Carolina: Cruising Past 70: Thinking and Getting Inspired in Philly! OLA:Pennsylvania, Part 2

Monday, May 14, 2012

Thinking and Getting Inspired in Philly! OLA:Pennsylvania, Part 2

inspired by Rocky at the Philadelphia Art Museum whose steps he used to train and finally win!
Ann and Carol ready to train at Rocky's Steps 
In Hershey, Pennsylvania we became children. In Pittsburgh we were charmed by the former steel capital of the world. But Philly…Philly is special! Rodin’s masterpiece, the Thinker, sits pensive right before you reach the Philadelphia Art Museum, on whose steps Rocky trained to win (a Rocky Statue is at the ground level).  And all around downtown are many reminders that make one think of the greatness of this nation, its history, and its early leaders. One will surely get inspired with fervor!
Thinking with The Thinker, Rodin's masterpiece
The Walking Tour

Liberty Bell, world's symbol of freedom
with the Independence Hall at the background
My American education was most intense in the 2 days we spent in Philly, one by ourselves, and another with friends. Independence Mall is the nexus of the historical places: the National Constitution Center, the only museum of its kind in the world, the President’s Site from where Washington governed the nation for 2 years, Liberty Bell, world symbol of freedom, and the Independence Hall, where in 1776 55 brave men signed the Declaration of Independence and in 1787 39 great men signed the Constitution.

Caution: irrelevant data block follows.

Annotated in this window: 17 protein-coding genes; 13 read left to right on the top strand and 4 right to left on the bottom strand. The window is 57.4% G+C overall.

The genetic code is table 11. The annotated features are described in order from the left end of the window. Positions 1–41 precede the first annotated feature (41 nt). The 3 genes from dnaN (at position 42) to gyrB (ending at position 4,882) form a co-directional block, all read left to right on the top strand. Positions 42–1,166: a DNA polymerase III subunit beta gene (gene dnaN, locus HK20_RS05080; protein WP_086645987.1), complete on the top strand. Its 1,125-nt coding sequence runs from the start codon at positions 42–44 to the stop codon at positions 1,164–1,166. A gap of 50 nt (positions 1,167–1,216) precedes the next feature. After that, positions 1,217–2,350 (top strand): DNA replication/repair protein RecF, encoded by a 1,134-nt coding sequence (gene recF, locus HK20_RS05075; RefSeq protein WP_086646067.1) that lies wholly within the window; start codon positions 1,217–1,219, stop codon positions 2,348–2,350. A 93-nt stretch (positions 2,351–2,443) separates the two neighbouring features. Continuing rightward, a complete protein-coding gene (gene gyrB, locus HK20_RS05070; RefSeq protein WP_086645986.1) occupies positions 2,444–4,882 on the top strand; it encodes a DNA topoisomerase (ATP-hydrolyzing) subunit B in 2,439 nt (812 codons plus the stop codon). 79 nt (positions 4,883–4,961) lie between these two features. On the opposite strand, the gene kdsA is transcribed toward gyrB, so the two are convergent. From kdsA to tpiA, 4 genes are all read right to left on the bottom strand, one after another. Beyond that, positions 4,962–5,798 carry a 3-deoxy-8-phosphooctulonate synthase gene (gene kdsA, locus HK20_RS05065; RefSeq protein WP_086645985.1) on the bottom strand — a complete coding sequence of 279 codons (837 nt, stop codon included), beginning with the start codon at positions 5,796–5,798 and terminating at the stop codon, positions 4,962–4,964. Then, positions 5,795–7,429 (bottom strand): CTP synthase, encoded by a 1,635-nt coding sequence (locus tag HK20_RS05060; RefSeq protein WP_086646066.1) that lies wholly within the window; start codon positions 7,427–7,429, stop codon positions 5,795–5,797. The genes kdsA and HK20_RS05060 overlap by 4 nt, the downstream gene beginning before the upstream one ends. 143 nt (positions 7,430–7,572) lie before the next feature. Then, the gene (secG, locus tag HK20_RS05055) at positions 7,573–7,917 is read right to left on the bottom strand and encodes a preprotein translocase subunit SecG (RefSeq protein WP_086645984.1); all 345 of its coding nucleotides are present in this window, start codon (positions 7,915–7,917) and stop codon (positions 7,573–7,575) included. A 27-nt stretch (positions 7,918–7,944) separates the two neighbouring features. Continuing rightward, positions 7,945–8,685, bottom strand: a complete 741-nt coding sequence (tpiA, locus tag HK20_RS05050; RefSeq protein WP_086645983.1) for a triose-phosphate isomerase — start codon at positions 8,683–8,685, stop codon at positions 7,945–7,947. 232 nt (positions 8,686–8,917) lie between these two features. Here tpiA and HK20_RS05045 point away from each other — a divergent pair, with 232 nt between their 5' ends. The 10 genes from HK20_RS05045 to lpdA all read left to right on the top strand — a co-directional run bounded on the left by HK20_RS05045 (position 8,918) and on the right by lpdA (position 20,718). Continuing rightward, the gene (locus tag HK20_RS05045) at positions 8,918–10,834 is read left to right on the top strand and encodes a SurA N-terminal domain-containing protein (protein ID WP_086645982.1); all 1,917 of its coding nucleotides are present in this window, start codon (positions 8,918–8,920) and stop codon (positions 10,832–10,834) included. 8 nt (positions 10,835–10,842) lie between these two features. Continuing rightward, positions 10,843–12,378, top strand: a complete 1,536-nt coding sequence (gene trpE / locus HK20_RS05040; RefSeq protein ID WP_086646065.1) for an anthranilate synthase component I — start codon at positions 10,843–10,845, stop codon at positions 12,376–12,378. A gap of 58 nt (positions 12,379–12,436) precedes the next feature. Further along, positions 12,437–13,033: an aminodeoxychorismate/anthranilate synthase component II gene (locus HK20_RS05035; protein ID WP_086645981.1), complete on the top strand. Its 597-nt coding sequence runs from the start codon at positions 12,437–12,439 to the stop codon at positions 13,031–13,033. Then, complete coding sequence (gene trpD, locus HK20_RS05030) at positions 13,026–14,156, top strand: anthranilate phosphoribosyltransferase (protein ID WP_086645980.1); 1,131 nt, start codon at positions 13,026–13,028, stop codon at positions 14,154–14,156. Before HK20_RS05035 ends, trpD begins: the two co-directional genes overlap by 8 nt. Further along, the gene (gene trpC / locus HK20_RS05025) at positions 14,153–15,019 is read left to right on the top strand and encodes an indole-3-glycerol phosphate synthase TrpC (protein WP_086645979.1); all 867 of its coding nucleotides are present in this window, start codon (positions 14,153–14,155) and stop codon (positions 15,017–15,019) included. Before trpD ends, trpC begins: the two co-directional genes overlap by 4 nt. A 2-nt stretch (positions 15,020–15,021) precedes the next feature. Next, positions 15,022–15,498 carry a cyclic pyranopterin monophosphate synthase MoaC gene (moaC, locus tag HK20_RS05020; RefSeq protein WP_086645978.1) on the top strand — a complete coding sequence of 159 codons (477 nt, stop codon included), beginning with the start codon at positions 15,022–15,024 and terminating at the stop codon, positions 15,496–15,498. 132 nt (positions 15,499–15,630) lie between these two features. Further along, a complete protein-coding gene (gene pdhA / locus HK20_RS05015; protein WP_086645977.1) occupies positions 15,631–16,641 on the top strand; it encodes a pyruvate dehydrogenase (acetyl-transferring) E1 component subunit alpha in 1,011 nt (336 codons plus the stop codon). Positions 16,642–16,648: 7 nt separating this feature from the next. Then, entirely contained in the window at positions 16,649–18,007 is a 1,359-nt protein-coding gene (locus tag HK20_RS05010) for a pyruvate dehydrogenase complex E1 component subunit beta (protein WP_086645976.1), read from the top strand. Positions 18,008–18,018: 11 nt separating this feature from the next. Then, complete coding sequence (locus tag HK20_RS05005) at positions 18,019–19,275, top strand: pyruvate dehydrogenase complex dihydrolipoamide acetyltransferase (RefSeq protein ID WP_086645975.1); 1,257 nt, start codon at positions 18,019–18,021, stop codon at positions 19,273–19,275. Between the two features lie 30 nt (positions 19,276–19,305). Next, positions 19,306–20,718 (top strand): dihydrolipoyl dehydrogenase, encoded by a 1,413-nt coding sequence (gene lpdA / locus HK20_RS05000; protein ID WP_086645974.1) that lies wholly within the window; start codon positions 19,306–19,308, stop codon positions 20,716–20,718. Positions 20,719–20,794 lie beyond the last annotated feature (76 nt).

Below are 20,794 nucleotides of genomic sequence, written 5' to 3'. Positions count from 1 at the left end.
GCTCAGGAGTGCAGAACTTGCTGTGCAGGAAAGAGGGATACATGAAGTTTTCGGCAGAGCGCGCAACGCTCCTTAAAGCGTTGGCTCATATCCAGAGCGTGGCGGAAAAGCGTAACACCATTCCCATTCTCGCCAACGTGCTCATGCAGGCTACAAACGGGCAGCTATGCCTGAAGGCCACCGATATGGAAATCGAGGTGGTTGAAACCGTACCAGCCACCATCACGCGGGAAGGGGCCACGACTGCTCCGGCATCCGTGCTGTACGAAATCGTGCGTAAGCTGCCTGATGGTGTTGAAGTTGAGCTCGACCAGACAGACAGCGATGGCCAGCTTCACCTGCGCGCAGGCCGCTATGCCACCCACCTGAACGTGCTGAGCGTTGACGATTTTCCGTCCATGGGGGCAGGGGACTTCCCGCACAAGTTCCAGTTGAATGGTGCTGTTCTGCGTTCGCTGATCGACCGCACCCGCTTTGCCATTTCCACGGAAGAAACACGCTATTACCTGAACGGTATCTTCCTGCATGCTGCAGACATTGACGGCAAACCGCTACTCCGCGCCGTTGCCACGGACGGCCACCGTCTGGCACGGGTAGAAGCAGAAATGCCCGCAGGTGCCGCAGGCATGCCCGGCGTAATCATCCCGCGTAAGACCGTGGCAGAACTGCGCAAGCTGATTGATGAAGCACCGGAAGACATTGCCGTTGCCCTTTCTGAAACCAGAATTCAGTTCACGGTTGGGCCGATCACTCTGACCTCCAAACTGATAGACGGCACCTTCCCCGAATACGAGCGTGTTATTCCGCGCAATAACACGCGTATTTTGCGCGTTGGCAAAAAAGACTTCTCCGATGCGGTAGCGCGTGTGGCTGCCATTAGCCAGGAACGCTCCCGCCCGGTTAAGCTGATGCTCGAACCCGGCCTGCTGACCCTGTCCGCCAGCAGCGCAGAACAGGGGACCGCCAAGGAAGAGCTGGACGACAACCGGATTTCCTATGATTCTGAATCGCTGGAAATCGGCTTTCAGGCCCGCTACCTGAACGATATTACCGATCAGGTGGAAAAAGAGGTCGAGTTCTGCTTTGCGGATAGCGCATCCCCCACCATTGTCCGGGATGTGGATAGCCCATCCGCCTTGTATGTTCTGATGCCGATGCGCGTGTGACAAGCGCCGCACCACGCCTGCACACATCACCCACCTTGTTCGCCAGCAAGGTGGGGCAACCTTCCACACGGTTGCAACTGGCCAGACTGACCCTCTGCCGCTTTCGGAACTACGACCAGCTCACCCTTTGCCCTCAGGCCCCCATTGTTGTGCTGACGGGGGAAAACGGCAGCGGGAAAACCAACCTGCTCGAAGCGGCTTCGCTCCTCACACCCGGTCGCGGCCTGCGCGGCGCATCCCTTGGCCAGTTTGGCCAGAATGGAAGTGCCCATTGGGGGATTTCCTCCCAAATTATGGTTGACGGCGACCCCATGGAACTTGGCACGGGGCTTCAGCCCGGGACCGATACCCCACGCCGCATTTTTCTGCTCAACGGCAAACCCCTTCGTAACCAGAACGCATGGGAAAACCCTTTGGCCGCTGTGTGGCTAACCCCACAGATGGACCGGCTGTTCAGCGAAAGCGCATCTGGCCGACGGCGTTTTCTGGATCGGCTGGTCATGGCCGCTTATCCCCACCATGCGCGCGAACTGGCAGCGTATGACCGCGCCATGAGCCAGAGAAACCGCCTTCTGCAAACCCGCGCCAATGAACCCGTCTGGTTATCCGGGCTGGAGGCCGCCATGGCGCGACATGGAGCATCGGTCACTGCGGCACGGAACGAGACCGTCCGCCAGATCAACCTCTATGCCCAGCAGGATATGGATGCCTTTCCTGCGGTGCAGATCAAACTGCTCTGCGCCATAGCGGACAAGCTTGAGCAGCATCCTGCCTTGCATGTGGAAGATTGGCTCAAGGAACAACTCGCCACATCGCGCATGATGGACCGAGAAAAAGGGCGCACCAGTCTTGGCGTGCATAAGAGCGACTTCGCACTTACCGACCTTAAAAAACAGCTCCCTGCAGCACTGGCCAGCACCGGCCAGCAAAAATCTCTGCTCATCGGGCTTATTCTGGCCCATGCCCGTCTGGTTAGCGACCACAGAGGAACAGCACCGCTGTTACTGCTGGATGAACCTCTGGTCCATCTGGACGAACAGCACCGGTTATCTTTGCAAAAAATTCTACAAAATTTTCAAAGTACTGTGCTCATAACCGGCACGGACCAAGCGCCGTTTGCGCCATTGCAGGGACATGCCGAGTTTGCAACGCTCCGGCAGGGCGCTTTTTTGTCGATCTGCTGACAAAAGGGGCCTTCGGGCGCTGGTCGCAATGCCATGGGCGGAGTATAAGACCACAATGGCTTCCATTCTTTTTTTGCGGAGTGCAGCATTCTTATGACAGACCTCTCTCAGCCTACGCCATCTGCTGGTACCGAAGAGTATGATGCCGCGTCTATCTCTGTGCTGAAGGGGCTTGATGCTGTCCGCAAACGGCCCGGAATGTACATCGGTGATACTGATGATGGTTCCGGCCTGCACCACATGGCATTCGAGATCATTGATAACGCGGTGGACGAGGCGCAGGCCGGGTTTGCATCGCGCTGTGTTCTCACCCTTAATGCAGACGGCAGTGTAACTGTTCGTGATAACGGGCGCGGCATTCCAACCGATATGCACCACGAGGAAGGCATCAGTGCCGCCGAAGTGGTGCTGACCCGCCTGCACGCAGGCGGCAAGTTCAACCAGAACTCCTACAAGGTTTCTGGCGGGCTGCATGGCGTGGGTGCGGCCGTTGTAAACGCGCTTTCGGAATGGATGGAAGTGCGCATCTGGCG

Assembly Room at the Independence Hall
where the Declaration of Independence and the Constitution were signed
last resting place of Benjamin Franklin,
Christ Church Burial Grounds
In the immediate vicinity of the Mall is Benjamin Franklin’s simple grave at the Christ Church Burial Grounds. Franklin is the gifted man who discovered electricity, among others. He so influenced the shaping of American thought, serving as a statesman and later diplomat during the critical revolutionary and early government days. Inside his former neighbor’s building is the replica of his print shop (of particular interest to Bill whose career revolved around the industry) near where his home was at Franklin Court.
passage way to Franklin Court, where Benjamin Franklin's home once stood
Carpenters' Hall, site of the First Intercontinental Congress in 1774
Nearby is the Carpenters’ Hall, built by the craftsmen of that period, where the first Intercontinental Congress was held in 1774, paving the way for the American Revolution in 1776. Around the area are three distinguished homes of:  Betsy Ross, the woman who made the first American flag, the Todd House, grandest first lady during the Madison presidency, and the Declaration House where Jefferson wrote the Declaration of Independence. A block away is Washington Square where the Tomb of the Unknown Soldier honors those who fought in the American Revolution. 
the National Constitution Center, only one of its kind in the world

Declaration House, dwarfed by modern buildings,
where Jefferson wrote the Declaration of Independence
The Driving Tour

A little further away is the Philadelphia City Hall. At 548 ft tall, it is the world's second-tallest masonry building (weight of the building is borne by granite and brick walls up to 22 feet rather than steel), only a foot shorter than Mole Antonelliana in Turin. Atop the building is the statue of William Penn, founder of Philadelphia. Up to 1987, all buildings in Philadelphia could not be taller than City Hall. Then a few more blocks along the Benjamin Franklin Parkway are the Rodin Museum and the Rocky steps and statue.